NBC Uninvites Kucinich
Rules changes kept progressive out of GE’s debate
In a bizarre move the network has yet to explain, NBC rescinded an invitation to Democratic presidential candidate Dennis Kucinich to appear in its January 15 debate in Las Vegas. The GE-owned media company went all the way to the Nevada Supreme Court to defend its decision–all the while failing to explain its logic to the public.
The network originally declared a straightforward test for candidates wishing to participate in the debate: A candidate had to finish in at least fourth place in either the New Hampshire primary or Iowa caucuses, or finish among the top four in one of six major national polls. Kucinich met the latter standard, and was sent a letter on January 9 acknowledging that he would be participating in the debate, designed to air candidates’ views before the January 19 Nevada caucuses.
But two days later, NBC political director Chuck Todd notified the Kucinich campaign that there were new rules: Candidates would have to have finished at least third in either Iowa or New Hampshire. The new standard eliminated Kucinich.
Of course, organizers of presidential debates have a right to establish neutral criteria for participation–criteria that should ideally be as inclusive as possible. But NBC has done little to explain why its original criteria suddenly needed to be fixed.
Indeed, Nevada district court Judge Charles Thompson ruled that Kucinich could not be legally barred from the debate, saying that he was a legitimate candidate who was “uninvited under circumstances that appear to be that they just decided to exclude him” (The Nation.com, 1/15/08).
But NBC successfully appealed its case to the state Supreme Court, saying that the revised standards were “in no way designed to exclude any particular candidate based on his or her views,” and were a “good faith editorial choice of a privately owned cable network to limit debate participants based on the status of their campaigns.” (Given that the legal argument involved FCC equal time rules, the network aired the debate only on its MSNBC cable channel, and not on its NBC affiliates in Nevada–thus limiting the actual audience for the debate).
While their argument worked in court, the fact that NBC journalists offered little in the way of a public explanation for their decision is troubling. Why were the original standards for the debate suddenly not good enough? NBC declared that it was merely exercising “journalistic discretion,” but why did that discretion change so quickly?
The obvious answer is that when the previous criteria were set, there were four candidates polling better than Kucinich in the Democratic race. When one of them, New Mexico Gov. Bill Richardson, dropped out of the race, NBC suddenly switched to a standard that only allowed the top three candidates to debate.
Does Kucinich’s campaign represent ideas that offend either NBC managers or their bosses at General Electric? It’s a fair question, given that MSNBC canceled Phil Donahue’s nightly show in early 2003 due to the host’s opposition to the Iraq War; the company worried that the host would be a “difficult public face for NBC in a time of war” (FAIR Press Release, 4/3/03).
Kucinich’s peace platform might be something that a major defense contractor like General Electric would rather not expose to voters on its cable network. Likewise, Kucinich’s strong opposition to nuclear power likely doesn’t sit well with GE, a major player in the industry; the issue was sure to come up in any debate in Nevada, where the proposed Yucca Mountain nuclear waste dump is intensely controversial.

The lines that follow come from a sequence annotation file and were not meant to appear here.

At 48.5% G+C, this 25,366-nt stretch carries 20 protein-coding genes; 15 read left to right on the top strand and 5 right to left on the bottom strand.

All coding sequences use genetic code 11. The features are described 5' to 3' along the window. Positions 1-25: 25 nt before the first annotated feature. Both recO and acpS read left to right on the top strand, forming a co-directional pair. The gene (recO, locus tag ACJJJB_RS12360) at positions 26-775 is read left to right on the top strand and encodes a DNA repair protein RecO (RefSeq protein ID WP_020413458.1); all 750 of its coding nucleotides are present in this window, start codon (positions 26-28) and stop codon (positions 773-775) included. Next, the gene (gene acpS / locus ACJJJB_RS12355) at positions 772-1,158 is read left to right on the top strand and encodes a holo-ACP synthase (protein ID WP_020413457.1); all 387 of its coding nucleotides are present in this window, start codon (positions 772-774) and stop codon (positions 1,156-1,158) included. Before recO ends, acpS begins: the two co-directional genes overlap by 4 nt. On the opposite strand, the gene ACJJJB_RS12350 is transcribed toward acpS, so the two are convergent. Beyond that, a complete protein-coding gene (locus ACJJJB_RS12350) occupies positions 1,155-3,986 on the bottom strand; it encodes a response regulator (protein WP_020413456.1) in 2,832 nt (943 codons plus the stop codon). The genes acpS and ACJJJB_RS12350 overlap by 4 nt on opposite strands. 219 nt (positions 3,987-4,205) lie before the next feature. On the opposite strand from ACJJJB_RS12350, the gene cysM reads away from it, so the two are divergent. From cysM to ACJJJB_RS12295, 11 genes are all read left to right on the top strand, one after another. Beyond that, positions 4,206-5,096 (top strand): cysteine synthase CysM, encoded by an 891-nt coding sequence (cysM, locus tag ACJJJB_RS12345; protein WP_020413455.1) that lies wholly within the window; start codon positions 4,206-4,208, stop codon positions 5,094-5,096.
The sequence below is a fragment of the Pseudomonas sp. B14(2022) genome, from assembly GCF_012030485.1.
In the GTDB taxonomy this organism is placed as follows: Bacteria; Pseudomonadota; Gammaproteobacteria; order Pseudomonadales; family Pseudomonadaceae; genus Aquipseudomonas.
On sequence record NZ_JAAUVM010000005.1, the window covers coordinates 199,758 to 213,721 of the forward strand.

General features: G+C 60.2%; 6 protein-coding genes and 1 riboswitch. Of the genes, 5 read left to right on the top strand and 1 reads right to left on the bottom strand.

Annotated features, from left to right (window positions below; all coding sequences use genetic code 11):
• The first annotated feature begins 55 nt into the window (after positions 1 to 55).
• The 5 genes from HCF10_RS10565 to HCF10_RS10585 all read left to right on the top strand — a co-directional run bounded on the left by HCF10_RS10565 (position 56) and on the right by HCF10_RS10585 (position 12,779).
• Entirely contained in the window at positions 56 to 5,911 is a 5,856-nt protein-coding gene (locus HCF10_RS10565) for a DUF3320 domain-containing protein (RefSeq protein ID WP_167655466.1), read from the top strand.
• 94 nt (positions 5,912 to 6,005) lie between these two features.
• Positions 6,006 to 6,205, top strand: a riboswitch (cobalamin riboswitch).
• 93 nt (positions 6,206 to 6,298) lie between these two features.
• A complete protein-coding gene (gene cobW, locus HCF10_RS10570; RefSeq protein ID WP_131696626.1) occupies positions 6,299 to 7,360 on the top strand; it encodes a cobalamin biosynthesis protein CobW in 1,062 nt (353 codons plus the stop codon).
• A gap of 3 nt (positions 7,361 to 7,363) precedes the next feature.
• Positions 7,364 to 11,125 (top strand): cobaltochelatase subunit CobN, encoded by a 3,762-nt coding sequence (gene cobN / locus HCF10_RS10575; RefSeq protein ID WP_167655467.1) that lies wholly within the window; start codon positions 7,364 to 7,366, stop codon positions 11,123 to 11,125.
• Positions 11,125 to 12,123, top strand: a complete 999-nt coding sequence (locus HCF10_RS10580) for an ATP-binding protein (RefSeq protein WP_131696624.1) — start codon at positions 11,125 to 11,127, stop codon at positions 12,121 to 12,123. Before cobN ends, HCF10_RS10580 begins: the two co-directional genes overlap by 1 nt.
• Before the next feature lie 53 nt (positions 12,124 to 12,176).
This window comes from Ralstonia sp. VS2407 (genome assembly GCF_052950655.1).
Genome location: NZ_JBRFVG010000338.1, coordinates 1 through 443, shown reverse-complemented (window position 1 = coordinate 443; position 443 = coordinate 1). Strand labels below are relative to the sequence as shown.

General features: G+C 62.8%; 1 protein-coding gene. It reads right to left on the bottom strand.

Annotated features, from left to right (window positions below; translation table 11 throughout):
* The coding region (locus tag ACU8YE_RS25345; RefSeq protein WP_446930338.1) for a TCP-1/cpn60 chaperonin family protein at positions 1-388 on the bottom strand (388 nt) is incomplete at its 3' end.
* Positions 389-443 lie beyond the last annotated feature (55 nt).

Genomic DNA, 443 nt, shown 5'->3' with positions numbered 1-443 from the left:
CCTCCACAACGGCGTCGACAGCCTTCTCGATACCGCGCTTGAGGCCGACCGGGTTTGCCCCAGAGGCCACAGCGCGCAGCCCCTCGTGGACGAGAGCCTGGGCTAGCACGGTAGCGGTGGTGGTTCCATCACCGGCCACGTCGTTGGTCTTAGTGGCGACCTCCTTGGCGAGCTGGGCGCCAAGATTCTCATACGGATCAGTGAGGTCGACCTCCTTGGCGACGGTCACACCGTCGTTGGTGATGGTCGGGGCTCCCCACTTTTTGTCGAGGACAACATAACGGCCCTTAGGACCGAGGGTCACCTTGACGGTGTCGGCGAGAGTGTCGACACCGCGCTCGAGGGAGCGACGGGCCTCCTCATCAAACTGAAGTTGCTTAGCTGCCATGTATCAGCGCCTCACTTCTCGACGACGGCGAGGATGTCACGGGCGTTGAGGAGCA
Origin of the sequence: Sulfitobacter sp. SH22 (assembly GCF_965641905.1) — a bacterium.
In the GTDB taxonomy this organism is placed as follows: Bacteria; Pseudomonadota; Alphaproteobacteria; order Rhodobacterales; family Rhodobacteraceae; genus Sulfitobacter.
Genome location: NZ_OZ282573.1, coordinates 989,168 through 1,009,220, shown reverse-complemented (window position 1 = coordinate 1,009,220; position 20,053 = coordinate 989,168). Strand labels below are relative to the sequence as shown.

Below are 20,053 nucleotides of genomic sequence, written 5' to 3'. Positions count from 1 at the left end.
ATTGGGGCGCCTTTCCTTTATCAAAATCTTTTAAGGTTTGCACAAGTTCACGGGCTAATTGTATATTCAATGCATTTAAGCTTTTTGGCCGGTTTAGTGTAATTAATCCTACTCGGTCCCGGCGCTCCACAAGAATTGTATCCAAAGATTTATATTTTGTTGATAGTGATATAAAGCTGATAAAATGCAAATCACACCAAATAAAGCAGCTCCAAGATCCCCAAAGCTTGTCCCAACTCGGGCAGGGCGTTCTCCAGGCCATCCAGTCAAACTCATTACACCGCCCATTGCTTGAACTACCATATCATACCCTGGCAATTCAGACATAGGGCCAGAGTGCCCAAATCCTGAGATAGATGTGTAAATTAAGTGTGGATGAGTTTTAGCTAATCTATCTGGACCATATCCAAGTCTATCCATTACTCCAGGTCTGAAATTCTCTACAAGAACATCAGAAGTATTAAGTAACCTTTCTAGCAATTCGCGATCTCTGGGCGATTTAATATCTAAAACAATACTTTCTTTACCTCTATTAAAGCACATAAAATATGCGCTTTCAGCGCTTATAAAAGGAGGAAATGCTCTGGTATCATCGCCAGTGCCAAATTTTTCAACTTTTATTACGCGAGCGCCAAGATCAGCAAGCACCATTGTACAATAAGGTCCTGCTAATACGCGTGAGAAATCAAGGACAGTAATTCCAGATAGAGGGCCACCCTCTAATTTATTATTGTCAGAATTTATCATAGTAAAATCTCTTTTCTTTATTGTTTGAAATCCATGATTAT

Indeed, one of the rare challenges from the NBC moderators at the Las Vegas debate came in response to John Edwards’ critical comments about nuclear power. Meet the Press host Tim Russert responded:
Senator Edwards, you say you’re against nuclear power. But a reality check: I talked to the folks at the MIT Energy Initiative, and they put it this way, that in 2050, the world’s population is going to go from 6 billion to 9 billion, that CO2 is going to double, that you could build a nuclear power plant one per week and it wouldn’t meet the world’s needs. Something must be done, and it cannot be done just with wind or solar.
It’s also worth noting that NBC–like most other corporate media outlets–has had little time for Kucinich’s campaign from the start, deciding long ago that the candidate was simply not viable. Kucinich’s name has been mentioned only a few times in passing on NBC Nightly News, and Kucinich–unlike six other Democratic candidates–has yet to appear as part of Meet the Press‘s “Meet the Candidates” series.
In a rare case of self-examination from network journalists, Meet the Press host Tim Russert spoke to NBC Nightly News anchor Brian Williams about the media’s role in marginalizing certain candidates (1/3/08):
The second-tier candidates, they get angry.
They think that the press doesn’t focus on them, spends too much time talking about the front-runners in the debates, in the coverage day by day. But we say to them: “Well, make your mark. Start showing some growth. Start showing some resonance with the populace and you’ll get the same kind of coverage.” They’ll say, “Wait a minute. How do we get resonance if we’re not covered?” It’s an important issue that we have to keep examining, our own behavior.
Perhaps Russert could examine that behavior now, and explain to NBC viewers and voters why the network has exerted so much effort to marginalize Kucinich’s candidacy.
Please ask NBC to explain why it changed its original debate criteria to exclude Rep. Dennis Kucinich from their January 15 debate. Also, encourage Meet the Press host Tim Russert to be fair to Kucinich and invite him to participate in the “Meet the Candidates” series.
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